The cognitive approach studies how we process, store, and use information, and how this information influences how we believe, perceive, learn, feel, and remember. This approach appeared because of the dissatisfaction about Behaviorism's lack of studies on what goes on inside people's mind. This approach was influenced by Jean Piaget and is stages of cognitive development (sensorimotor, preoperational, concrete, and formal), which describe the cognitive changes occurring between infancy and childhood; Edward Tolman, who studied cognitive processes in animals, laying the groundwork for the same studies in humans; and Albert Bendura, who came up with a kind of learning called Social Cognitive learning, which, he defined, resulted from watching a behavior, and doesn't require the observer to do any observable behavior.
The Behavioral approach comes from Behaviorism, and they are pretty similar, but the behavioral approach focuses on how behaviors can be learnt or modified depending on the consequences that follow these behaviors that can be either negative or positive. This approach, as previously said, is influenced from Behaviorism, and therefore, for the work of B. F Skinner, Ivan Pavlov in Classical and Operant conditioning.
The Psychodynamic approach is based on the belief that childhood experiences affect adult personality and the development of mental disorders greatly; and it emphasizes the influence that unconscious desires and thoughts have on behavior. The psychoanalytic approach is based on Sigmund Freud's psychoanalysis and psychodynamic theory of personality, which explains how we develop our personality through five psychosexual stages (oral, anal, phallic, latency, and genital); and the development of three divisions of the mind, the Id (pleasure principle), with which we are born with, the Ego (reality principle), which develops during infancy, and the Superego (moral standards), which develops during childhood. The psychodynamic theory also includes Freudian techniques used in psychoanalysis, such as free association, dream interpretation, and the analysis of Freudian slips, or slips of the tongue. The psychoanalytic approach is used to search for unconscious forces and conflicts underlying psychological and physiological symptoms.
The humanistic approach emphasizes the potential of each individual in electing their future and directing their lives. It assures that each individual has a huge capacity to achieve self-fulfillment. The humanistic approach appears because there wasn't much attention put on the individual's self-worth and capacity to fulfill his/her drams and goals. The humanistic approach is based on the works of Carl Rogers, and Abraham Maslow. Carl Rogers developed the concept of Self-theory or Self-actualization, which is based on two assumptions: the development of personality is guided by a person's self-actualization tendency (tendency to develop all our capacities for the well being of our lives); and that everyone has a need for positive regard (feelings of sympathy we crave from everyone who's important to us). Abraham Maslow created a hierarchy of needs (both biological and social), which he named Maslow's hierarchy of needs. This hierarchy proposes how we tend our needs, according to it, our biological needs are at the bottom of the hierarchy and our social needs at the top. The hierarchy has five levels, and to escalate through these levels, the most basic needs have to be fulfilled. The first levels are the biological needs (food, sleep, sex), the second level the safety needs (protection from harm), the third level the love and belonging needs (affiliation with others), the fourth level the esteem needs (gaining approval and recognition), and the last and most important one is self actualization, which is the fulfillment of one's unique potential. Many of this approach's ideas have been used on counseling and psychotherapy; but because of its free-will concept and lack of experimental methods, it is considered more of a life philosophy than study of human behavior.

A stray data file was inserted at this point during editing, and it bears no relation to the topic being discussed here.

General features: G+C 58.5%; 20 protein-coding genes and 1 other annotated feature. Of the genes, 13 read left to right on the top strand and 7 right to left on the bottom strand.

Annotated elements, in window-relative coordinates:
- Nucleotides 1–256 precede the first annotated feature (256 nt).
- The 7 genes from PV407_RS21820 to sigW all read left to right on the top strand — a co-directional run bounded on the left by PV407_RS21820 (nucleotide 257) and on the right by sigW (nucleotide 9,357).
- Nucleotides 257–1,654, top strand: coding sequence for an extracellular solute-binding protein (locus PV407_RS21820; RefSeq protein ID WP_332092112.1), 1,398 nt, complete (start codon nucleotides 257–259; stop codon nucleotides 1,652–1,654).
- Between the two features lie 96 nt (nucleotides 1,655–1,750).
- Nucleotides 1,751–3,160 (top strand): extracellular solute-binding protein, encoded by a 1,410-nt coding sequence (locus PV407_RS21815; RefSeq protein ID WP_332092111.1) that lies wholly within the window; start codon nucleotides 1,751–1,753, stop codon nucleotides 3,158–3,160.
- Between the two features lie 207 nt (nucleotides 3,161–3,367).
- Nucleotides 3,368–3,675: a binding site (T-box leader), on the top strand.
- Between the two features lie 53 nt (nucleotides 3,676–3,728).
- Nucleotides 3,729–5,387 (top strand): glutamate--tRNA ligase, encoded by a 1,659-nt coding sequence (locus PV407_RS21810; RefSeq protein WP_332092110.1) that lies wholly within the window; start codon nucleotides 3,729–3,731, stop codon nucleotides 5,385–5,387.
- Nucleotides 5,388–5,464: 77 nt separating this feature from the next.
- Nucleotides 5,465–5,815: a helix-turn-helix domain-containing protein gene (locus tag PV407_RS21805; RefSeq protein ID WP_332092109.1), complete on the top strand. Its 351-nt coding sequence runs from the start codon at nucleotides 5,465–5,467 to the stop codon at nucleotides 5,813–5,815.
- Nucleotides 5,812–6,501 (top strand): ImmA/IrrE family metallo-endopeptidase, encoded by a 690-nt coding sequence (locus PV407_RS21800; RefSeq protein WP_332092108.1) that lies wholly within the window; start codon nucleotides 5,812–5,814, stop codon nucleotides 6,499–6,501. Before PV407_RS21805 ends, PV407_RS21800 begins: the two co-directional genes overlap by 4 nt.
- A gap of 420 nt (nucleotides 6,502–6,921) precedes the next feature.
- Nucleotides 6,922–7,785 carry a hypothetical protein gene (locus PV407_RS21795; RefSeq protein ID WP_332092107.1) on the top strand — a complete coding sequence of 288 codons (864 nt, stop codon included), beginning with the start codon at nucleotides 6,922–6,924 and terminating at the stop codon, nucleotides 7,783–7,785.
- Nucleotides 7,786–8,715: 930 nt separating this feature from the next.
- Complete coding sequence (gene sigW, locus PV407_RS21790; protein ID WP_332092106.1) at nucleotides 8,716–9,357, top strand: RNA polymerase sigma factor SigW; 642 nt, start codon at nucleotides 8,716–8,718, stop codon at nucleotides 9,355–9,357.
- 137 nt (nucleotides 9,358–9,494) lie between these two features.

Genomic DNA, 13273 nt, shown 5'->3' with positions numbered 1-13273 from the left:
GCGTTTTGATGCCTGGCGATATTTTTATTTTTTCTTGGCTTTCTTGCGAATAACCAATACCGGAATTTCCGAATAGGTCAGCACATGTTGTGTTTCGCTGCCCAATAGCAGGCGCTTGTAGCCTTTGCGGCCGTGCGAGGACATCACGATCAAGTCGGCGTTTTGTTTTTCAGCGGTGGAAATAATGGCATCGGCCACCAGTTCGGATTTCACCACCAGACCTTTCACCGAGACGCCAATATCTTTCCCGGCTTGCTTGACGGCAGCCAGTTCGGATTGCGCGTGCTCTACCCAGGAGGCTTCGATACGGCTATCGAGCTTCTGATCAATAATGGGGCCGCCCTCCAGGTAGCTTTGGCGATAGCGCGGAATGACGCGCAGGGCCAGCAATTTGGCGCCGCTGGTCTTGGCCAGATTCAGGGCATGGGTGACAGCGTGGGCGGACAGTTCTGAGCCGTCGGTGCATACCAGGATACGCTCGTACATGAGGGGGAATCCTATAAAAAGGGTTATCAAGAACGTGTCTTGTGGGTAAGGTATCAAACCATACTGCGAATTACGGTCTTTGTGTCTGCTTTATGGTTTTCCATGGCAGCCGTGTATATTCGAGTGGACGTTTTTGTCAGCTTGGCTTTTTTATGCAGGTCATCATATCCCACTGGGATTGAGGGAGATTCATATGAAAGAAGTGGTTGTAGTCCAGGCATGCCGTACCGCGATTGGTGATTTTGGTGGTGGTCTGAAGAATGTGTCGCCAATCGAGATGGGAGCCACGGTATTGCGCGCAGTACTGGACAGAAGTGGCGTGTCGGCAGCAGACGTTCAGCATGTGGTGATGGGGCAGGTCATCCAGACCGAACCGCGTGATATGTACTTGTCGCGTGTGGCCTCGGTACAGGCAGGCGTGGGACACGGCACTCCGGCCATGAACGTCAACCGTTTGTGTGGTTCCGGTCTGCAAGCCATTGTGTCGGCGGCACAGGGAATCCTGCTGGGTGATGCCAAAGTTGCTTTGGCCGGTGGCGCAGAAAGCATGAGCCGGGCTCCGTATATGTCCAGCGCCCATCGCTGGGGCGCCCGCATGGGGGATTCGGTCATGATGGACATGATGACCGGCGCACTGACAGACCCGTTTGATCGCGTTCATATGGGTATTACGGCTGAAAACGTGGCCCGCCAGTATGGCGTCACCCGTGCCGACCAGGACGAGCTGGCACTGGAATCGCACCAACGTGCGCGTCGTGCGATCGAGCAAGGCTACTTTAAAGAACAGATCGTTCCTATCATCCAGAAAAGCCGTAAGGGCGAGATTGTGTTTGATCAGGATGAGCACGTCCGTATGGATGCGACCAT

The last approach to psychology is the Cross-cultural approach. The objective of this approach is to study and analyze the influences that our cultural and ethnic background on psychological functioning; as example, the rates of depression in countries all around the world are different because of the cultural and ethnic differences between those countries.
Of Austrian nationality, and born on May 6th, 1856, Sigmund Freud is psychology's most famous figure. His work helped us form our points of view of personality, sexuality, childhood, memory, and therapy. Freud is recognized by his controversial way of thinking and ideas. He was a medical doctor specialized in neurology. Because of his profession, he came to the realization that mental illnesses not always have a physiological reason. He then suggested that mental illnesses could be caused by unconscious forces of the mind. Sigmund Freud's most important contributions to psychology are his topographic (conscious, preconscious, and unconscious) and structural (Id, Ego, and Superego) model of the mind, his psychodynamic theory of personality, psychosexual stages of development, the Ego's defense mechanisms, Psychoanalysis and introspection, and his techniques to unlock the unconscious. He also introduced the concept of repressed memories. Freud's ideas are all interconnected, making it difficult to understand just one concept. Freud is most recognized because of his psychodynamic theory of personality and the development of psychoanalysis.